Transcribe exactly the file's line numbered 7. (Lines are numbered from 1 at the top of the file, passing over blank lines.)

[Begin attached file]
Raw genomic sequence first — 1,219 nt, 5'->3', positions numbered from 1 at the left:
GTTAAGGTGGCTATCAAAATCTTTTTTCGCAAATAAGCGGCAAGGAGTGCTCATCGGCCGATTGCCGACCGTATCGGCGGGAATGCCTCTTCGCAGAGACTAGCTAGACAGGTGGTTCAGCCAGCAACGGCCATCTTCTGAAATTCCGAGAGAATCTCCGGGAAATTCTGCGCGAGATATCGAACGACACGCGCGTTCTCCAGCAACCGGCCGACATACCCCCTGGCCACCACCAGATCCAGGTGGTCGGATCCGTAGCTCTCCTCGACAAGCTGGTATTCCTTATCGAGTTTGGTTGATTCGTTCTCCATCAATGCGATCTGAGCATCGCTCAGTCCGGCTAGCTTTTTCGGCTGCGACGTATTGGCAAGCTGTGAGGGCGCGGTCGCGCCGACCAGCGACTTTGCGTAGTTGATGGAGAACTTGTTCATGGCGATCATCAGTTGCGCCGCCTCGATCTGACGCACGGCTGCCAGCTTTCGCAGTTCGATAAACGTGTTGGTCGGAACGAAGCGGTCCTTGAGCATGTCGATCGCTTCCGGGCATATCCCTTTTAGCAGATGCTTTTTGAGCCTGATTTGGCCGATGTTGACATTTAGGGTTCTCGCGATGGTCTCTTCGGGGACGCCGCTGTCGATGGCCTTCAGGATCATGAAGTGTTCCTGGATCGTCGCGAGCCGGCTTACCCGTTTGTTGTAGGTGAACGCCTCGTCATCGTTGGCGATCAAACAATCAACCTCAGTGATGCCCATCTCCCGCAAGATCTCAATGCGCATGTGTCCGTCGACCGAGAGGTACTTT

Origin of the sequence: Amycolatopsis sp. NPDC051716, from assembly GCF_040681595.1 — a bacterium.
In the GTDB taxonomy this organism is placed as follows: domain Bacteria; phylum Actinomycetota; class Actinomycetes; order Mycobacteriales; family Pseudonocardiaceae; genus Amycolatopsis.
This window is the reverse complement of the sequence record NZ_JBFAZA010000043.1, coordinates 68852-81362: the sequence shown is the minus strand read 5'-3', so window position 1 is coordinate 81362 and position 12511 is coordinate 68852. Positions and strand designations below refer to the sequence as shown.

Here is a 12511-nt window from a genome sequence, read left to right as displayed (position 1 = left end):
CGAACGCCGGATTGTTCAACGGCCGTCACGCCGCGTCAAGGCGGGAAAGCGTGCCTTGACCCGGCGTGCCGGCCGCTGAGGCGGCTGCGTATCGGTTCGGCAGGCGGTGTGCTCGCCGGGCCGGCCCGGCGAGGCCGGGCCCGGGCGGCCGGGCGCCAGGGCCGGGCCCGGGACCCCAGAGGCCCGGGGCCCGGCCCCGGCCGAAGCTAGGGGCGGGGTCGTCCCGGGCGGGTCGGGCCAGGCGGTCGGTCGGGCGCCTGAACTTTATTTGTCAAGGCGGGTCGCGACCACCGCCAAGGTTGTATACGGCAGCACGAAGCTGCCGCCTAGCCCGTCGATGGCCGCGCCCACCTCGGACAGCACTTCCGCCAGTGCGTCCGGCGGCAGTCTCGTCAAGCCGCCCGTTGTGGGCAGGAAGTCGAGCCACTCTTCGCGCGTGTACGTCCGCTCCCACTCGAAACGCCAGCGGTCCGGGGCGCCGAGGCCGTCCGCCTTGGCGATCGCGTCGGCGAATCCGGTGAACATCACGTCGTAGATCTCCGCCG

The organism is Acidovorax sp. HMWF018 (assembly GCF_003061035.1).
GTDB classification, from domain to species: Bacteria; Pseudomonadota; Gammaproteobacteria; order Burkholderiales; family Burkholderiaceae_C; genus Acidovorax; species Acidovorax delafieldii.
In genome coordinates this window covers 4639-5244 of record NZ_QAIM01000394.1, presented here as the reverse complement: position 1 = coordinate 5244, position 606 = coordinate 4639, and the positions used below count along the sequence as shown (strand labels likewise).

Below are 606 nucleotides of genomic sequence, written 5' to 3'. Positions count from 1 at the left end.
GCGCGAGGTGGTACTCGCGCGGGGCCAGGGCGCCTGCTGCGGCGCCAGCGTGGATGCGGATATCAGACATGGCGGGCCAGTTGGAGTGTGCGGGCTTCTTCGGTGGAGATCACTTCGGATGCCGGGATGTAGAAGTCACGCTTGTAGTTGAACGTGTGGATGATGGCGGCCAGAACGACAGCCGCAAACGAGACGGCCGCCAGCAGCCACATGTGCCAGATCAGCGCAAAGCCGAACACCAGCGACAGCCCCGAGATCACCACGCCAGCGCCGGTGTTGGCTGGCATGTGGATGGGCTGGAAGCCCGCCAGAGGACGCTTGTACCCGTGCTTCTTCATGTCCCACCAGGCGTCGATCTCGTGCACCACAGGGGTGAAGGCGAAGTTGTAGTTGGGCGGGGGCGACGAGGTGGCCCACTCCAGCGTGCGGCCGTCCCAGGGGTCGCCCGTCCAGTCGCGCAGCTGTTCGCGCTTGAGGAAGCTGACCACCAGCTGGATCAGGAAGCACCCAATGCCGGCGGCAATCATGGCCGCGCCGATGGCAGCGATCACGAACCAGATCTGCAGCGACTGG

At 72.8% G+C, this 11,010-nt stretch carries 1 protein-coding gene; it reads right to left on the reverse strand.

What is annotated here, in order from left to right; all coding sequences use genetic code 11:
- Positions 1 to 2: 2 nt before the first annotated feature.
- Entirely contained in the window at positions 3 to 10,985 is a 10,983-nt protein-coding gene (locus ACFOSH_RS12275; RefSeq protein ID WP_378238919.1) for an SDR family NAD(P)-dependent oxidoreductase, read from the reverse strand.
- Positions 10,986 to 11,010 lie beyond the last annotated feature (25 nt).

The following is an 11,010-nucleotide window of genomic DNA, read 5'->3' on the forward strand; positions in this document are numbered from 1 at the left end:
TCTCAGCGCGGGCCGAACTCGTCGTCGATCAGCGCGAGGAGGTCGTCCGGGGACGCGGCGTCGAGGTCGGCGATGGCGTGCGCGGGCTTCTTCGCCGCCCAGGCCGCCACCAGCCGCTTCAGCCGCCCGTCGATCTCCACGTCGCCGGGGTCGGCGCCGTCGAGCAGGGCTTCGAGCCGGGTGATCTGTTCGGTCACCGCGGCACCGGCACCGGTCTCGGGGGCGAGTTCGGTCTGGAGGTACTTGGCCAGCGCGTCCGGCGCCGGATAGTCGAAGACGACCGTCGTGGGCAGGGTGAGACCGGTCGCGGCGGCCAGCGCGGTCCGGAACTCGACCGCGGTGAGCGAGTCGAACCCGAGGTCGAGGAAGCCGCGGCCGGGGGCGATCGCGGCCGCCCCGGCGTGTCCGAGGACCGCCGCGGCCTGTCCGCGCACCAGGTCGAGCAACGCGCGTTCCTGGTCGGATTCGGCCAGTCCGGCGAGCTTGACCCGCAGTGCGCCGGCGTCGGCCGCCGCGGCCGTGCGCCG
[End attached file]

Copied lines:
CGAACGCCGGATTGTTCAACGGCCGTCACGCCGCGTCAAGGCGGGAAAGCGTGCCTTGACCCGGCGTGCCGGCCGCTGAGGCGGCTGCGTATCGGTTCGGCAGGCGGTGTGCTCGCCGGGCCGGCCCGGCGAGGCCGGGCCCGGGCGGCCGGGCGCCAGGGCCGGGCCCGGGACCCCAGAGGCCCGGGGCCCGGCCCCGGCCGAAGCTAGGGGCGGGGTCGTCCCGGGCGGGTCGGGCCAGGCGGTCGGTCGGGCGCCTGAACTTTATTTGTCAAGGCGGGTCGCGACCACCGCCAAGGTTGTATACGGCAGCACGAAGCTGCCGCCTAGCCCGTCGATGGCCGCGCCCACCTCGGACAGCACTTCCGCCAGTGCGTCCGGCGGCAGTCTCGTCAAGCCGCCCGTTGTGGGCAGGAAGTCGAGCCACTCTTCGCGCGTGTACGTCCGCTCCCACTCGAAACGCCAGCGGTCCGGGGCGCCGAGGCCGTCCGCCTTGGCGATCGCGTCGGCGAATCCGGTGAACATCACGTCGTAGATCTCCGCCG